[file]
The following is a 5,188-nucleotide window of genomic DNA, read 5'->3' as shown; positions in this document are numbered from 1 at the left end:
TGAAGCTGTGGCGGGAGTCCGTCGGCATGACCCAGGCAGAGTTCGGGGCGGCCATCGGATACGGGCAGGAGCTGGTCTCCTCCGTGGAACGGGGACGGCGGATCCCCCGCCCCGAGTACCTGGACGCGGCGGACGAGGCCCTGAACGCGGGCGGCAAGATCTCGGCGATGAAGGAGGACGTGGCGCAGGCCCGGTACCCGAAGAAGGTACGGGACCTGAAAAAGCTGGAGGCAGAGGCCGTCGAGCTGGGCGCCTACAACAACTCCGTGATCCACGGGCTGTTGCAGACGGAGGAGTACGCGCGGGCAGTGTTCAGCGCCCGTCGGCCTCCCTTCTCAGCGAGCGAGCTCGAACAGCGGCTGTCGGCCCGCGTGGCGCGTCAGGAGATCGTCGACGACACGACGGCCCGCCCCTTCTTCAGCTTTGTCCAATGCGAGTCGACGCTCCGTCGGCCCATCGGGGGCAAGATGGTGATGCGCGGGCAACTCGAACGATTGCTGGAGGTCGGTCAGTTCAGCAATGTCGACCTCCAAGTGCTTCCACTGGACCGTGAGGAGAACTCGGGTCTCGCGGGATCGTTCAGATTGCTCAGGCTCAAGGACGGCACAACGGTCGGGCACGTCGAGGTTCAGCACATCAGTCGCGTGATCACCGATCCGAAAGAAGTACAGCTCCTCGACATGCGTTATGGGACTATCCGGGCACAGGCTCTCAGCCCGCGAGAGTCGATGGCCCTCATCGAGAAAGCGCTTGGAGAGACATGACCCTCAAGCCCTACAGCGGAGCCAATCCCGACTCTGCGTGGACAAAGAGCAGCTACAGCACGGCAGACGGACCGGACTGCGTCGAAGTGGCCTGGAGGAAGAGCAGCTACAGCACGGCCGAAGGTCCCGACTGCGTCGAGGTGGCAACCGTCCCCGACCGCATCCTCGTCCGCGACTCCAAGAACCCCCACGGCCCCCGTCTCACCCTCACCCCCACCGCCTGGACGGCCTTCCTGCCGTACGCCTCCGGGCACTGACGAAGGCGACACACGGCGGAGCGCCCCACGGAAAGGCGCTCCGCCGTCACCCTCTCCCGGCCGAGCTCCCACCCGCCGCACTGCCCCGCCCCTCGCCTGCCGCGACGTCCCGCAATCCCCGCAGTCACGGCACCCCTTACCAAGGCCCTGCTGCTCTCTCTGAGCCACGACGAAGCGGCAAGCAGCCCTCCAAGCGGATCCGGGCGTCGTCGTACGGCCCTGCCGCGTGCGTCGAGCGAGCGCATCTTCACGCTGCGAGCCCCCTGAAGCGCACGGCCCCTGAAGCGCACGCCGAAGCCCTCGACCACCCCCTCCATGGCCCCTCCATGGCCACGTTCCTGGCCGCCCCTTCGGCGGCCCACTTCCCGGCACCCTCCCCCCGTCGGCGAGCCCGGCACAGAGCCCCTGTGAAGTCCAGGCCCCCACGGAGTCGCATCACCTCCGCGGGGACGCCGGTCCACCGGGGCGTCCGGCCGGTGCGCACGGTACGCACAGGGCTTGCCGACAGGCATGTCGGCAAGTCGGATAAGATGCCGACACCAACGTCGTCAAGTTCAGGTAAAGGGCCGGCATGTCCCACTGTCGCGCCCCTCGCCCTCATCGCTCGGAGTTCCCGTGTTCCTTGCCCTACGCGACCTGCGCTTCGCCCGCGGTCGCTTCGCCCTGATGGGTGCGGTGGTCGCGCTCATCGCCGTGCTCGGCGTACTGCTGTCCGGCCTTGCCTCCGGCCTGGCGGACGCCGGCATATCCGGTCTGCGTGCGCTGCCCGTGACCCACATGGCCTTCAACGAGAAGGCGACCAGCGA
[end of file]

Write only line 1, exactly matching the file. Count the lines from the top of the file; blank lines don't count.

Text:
The following is a 5,188-nucleotide window of genomic DNA, read 5'->3' as shown; positions in this document are numbered from 1 at the left end: